With the release of Tribute, Heine followed a path similar to that of Dalliance by using a single printed source (a photo copy of a reprint of a type specimen printed around 1565) as its model. The specimen in question was set in typefaces cut in 1544 and 1557 by the French punchcutter Francois Guyot. Not nearly as influential as his elders, such as Garamond or Griffo, Guyot's unusual treatment of certain characters and overall idiosyncratic approach appealed to Heine‚??s aesthetic sensibilities. Also, to design a font based on a Renaissance Antiqua had been a long held desire for Heine, who said ‚??I am particularly attracted to its archaic feel, especially with settings in smaller design sizes. It is rougher with less filigree than the types of the following centuries thus exhibiting much cruder craftsmanship of the early printing processes.‚?Ě By using a third generation copy as a model, which did not reveal much detail, allowed Heine enough room for individual decisions resulting in a decidedly contemporary interpretation while maintaining a link to the past.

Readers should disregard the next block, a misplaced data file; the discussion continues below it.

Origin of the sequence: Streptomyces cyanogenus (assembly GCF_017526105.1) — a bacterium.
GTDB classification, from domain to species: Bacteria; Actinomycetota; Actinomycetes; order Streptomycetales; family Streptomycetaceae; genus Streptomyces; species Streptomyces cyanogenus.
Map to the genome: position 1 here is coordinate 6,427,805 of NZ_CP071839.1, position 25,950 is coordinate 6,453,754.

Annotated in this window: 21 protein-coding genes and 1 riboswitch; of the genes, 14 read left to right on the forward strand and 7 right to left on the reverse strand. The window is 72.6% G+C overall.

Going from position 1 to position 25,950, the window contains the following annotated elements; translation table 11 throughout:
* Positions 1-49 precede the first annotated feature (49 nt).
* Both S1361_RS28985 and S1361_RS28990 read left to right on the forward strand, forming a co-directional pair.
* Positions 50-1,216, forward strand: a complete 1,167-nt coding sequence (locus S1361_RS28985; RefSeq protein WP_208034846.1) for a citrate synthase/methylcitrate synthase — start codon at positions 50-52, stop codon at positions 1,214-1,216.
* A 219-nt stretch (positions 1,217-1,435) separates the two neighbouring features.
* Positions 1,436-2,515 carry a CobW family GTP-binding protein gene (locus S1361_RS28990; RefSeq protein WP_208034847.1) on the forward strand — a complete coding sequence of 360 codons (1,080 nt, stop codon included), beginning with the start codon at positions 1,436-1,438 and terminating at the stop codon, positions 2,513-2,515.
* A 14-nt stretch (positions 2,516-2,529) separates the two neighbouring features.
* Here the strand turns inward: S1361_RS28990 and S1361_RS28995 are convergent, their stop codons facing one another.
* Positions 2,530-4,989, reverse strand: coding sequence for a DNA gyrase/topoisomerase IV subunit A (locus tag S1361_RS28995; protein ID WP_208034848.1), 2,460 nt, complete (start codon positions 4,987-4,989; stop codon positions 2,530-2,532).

Fellow type designer and sign painter John Downer describes the result as follows: ‚??It is evident that Frank Heine‚??s Tribute possesses an element of ‚??type caricature‚?? in its drawing, but this fact doesn‚??t relegate it to that one category. Heine has really gone beyond parody, well into an area of personal exploration. He has challenged many traditional assumptions that we connoisseurs of hand-cut type have maintained in our attitude toward the historical accuracy sought and loved and expected in revivals. The result is a unique combination of caricature, homage, alchemy, and fanciful reinterpretation. Tribute, I think, recalls Guyot‚??s native French-learned style, primarily as a point of departure for an original‚??albeit implausible‚??work of historical fiction, with merits and faults of its own.‚?Ě
For more information about Tribute, download the free type specimen.